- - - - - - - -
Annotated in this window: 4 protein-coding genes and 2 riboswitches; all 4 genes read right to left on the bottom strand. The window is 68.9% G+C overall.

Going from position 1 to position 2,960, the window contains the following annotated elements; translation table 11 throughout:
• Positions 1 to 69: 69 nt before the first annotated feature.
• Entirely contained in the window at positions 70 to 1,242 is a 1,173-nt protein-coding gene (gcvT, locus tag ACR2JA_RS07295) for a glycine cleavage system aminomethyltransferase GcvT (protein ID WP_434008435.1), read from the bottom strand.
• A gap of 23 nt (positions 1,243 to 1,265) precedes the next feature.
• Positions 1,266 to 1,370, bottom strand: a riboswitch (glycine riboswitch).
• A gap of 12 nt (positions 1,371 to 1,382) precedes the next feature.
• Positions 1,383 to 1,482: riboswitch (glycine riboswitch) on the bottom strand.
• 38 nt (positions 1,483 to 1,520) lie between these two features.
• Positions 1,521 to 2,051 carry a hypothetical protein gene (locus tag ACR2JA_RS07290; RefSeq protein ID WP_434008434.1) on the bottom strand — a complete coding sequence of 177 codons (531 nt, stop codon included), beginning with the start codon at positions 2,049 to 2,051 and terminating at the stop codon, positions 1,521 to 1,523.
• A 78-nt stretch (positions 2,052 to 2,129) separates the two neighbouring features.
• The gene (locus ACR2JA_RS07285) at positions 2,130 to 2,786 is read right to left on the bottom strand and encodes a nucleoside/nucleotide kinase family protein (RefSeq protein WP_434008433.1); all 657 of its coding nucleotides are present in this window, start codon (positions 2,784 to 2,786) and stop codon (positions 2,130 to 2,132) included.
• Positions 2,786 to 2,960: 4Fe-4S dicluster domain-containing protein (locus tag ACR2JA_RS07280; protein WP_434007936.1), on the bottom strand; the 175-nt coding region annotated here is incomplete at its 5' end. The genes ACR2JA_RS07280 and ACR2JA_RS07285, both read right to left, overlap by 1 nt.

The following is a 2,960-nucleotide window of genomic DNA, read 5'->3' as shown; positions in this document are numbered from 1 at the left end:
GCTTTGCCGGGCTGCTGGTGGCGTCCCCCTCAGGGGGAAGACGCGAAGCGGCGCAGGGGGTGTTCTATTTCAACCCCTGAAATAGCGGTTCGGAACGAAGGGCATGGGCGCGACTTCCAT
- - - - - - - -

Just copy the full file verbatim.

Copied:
Annotated in this window: 4 protein-coding genes and 2 riboswitches; all 4 genes read right to left on the bottom strand. The window is 68.9% G+C overall.

Going from position 1 to position 2,960, the window contains the following annotated elements; translation table 11 throughout:
• Positions 1 to 69: 69 nt before the first annotated feature.
• Entirely contained in the window at positions 70 to 1,242 is a 1,173-nt protein-coding gene (gcvT, locus tag ACR2JA_RS07295) for a glycine cleavage system aminomethyltransferase GcvT (protein ID WP_434008435.1), read from the bottom strand.
• A gap of 23 nt (positions 1,243 to 1,265) precedes the next feature.
• Positions 1,266 to 1,370, bottom strand: a riboswitch (glycine riboswitch).
• A gap of 12 nt (positions 1,371 to 1,382) precedes the next feature.
• Positions 1,383 to 1,482: riboswitch (glycine riboswitch) on the bottom strand.
• 38 nt (positions 1,483 to 1,520) lie between these two features.
• Positions 1,521 to 2,051 carry a hypothetical protein gene (locus tag ACR2JA_RS07290; RefSeq protein ID WP_434008434.1) on the bottom strand — a complete coding sequence of 177 codons (531 nt, stop codon included), beginning with the start codon at positions 2,049 to 2,051 and terminating at the stop codon, positions 1,521 to 1,523.
• A 78-nt stretch (positions 2,052 to 2,129) separates the two neighbouring features.
• The gene (locus ACR2JA_RS07285) at positions 2,130 to 2,786 is read right to left on the bottom strand and encodes a nucleoside/nucleotide kinase family protein (RefSeq protein WP_434008433.1); all 657 of its coding nucleotides are present in this window, start codon (positions 2,784 to 2,786) and stop codon (positions 2,130 to 2,132) included.
• Positions 2,786 to 2,960: 4Fe-4S dicluster domain-containing protein (locus tag ACR2JA_RS07280; protein WP_434007936.1), on the bottom strand; the 175-nt coding region annotated here is incomplete at its 5' end. The genes ACR2JA_RS07280 and ACR2JA_RS07285, both read right to left, overlap by 1 nt.

The following is a 2,960-nucleotide window of genomic DNA, read 5'->3' as shown; positions in this document are numbered from 1 at the left end:
GCTTTGCCGGGCTGCTGGTGGCGTCCCCCTCAGGGGGAAGACGCGAAGCGGCGCAGGGGGTGTTCTATTTCAACCCCTGAAATAGCGGTTCGGAACGAAGGGCATGGGCGCGACTTCCAT